When news of Jim Gray's disappearance began to spread on 29 January 2007, a massive social network of colleagues and friends in different disciplines and industries emerged, offering funds, resources, and expertise to aid the effort. Eventually, the effort centered on acquiring and analyzing images from satellite and aerial sources, with most of the imagery coming from Digital Globe's QuickBird satellite.4
At the time of Gray's disappearance, Facebook had a modest 20 million users, and Twitter was less than two years old. Thus, it is not surprising that neither played a prominent role in the search. Instead, a core group of volunteers organized and coordinated their efforts through a "Friends of Jim" e-mail list and a blog called Tenacious Search, named after Gray's sloop. Although Gray was never found, the search operation showed how a social network could self-organize and deploy massive resources to aid the effort.5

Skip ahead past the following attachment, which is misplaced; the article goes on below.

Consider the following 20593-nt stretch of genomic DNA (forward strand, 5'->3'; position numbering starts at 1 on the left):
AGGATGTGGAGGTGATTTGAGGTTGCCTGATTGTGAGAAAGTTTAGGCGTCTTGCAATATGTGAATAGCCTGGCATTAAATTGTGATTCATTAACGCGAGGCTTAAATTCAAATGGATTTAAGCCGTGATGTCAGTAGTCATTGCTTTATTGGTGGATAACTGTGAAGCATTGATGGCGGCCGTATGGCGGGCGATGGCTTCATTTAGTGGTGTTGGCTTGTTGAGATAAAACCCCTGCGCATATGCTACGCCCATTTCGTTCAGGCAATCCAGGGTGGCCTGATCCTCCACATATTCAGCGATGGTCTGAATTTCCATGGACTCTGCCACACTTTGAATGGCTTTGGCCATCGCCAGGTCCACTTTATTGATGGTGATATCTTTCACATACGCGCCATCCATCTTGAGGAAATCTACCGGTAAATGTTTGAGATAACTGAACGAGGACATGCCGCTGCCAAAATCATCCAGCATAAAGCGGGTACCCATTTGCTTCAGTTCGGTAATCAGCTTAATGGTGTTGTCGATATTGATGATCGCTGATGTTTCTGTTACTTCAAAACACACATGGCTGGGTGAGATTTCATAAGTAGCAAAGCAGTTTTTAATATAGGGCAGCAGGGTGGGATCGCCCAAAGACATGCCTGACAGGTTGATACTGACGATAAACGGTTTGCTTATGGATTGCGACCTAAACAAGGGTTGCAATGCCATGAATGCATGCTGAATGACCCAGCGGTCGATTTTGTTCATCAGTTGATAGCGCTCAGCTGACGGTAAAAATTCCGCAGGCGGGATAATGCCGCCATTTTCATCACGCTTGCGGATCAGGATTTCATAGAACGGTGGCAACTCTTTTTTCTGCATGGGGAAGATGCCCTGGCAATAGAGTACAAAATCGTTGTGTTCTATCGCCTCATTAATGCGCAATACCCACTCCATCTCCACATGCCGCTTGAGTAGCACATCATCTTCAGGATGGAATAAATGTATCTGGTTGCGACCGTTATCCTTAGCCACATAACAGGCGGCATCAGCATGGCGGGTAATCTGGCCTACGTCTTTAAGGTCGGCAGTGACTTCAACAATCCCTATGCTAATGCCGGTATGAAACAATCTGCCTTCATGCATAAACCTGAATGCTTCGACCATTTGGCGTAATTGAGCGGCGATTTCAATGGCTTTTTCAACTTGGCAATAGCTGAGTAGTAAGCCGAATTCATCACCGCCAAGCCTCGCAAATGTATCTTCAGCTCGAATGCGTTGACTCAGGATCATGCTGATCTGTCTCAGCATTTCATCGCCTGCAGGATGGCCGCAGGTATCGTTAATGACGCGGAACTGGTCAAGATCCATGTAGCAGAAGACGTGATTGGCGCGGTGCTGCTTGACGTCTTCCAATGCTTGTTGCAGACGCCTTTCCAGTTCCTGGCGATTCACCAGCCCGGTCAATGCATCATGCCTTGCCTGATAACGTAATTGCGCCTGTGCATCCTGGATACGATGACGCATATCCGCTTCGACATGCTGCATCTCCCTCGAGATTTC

The Vanish contest began on 15 August 2009, when Wired Magazine announced a $5,000 prize to anyone who could find author Evan Ratliff, say the password "fluke," and take his picture—all within 30 days. In cahoots with the magazine, Ratliff had vanished from his home in Northern California armed with business cards showing a fake identity, James Donald Gatz. His objective was not to go into isolation or even off the grid, but rather to see what it would be like to disappear for a month and assume a new identity.6